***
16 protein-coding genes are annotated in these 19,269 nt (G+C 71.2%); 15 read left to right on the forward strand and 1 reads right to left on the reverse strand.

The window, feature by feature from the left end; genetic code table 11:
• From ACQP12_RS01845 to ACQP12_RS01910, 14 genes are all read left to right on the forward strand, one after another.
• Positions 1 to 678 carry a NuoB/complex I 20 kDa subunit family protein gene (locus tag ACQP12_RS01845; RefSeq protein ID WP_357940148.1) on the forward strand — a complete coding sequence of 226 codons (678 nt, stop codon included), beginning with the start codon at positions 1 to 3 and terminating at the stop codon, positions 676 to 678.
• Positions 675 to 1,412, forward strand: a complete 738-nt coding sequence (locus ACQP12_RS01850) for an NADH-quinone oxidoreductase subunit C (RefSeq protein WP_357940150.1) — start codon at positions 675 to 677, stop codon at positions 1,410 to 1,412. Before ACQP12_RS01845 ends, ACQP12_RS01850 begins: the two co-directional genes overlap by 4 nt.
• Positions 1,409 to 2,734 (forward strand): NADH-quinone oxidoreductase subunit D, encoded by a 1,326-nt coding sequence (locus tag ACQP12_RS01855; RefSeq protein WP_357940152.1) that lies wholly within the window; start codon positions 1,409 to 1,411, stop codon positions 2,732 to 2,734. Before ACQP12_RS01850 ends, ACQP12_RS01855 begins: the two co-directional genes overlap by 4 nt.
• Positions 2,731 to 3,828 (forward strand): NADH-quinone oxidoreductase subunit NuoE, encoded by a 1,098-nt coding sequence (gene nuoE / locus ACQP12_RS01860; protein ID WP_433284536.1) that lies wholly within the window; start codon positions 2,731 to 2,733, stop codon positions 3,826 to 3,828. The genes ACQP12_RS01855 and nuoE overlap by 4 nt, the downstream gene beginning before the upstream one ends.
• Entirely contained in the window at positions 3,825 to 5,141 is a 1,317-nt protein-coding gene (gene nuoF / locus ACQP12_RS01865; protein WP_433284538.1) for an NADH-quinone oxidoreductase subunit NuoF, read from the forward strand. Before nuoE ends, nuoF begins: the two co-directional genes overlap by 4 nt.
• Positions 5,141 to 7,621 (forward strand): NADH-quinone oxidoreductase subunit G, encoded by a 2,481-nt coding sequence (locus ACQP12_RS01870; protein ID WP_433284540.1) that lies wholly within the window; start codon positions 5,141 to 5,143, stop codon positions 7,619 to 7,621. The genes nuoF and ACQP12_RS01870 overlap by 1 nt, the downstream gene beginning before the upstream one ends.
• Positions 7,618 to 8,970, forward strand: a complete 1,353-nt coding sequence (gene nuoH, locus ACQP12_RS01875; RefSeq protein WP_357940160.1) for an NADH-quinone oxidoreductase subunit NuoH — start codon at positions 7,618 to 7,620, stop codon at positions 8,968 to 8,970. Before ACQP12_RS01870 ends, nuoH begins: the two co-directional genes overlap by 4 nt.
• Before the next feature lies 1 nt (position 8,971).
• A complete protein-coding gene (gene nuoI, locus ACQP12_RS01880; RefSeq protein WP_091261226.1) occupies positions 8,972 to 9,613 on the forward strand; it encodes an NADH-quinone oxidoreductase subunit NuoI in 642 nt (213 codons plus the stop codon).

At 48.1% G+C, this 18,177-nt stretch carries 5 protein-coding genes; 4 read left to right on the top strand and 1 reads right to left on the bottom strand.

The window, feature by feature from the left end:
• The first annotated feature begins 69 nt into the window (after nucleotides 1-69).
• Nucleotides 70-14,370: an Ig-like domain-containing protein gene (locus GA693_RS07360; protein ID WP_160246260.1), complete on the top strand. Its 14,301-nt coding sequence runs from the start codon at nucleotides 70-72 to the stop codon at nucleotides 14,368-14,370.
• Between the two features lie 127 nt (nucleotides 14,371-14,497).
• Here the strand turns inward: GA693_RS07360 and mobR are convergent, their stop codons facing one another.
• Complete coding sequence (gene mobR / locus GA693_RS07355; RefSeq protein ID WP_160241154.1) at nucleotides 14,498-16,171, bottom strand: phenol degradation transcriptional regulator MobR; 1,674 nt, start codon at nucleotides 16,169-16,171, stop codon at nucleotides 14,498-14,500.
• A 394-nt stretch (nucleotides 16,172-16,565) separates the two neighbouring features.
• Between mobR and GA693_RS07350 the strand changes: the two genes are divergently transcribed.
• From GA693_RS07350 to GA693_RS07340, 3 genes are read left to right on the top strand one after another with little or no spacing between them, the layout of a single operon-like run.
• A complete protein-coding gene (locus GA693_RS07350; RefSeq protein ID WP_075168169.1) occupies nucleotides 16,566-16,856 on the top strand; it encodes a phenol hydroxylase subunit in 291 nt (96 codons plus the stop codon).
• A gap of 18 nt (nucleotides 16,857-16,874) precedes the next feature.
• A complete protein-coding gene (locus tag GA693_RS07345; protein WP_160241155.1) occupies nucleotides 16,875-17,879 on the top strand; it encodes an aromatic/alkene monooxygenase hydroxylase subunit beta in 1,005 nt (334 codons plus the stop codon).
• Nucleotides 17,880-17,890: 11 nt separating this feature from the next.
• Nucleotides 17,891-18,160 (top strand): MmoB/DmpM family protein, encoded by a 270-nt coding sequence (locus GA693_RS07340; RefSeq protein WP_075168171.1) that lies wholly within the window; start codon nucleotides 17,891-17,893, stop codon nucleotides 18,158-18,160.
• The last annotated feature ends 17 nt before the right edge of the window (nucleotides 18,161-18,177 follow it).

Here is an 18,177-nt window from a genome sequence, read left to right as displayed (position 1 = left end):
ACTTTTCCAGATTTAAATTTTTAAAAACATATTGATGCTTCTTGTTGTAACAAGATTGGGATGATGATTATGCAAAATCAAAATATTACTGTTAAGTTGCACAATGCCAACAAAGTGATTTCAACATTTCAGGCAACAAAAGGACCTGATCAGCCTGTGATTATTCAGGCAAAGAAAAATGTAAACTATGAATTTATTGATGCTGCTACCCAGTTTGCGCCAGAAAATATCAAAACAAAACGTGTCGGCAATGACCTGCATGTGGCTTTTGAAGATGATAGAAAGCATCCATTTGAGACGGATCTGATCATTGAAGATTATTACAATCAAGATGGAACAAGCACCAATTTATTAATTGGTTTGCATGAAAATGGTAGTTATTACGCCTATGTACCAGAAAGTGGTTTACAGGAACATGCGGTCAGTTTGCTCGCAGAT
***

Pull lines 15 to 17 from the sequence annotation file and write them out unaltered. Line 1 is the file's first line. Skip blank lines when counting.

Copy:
• The first annotated feature begins 69 nt into the window (after nucleotides 1-69).
• Nucleotides 70-14,370: an Ig-like domain-containing protein gene (locus GA693_RS07360; protein ID WP_160246260.1), complete on the top strand. Its 14,301-nt coding sequence runs from the start codon at nucleotides 70-72 to the stop codon at nucleotides 14,368-14,370.
• Between the two features lie 127 nt (nucleotides 14,371-14,497).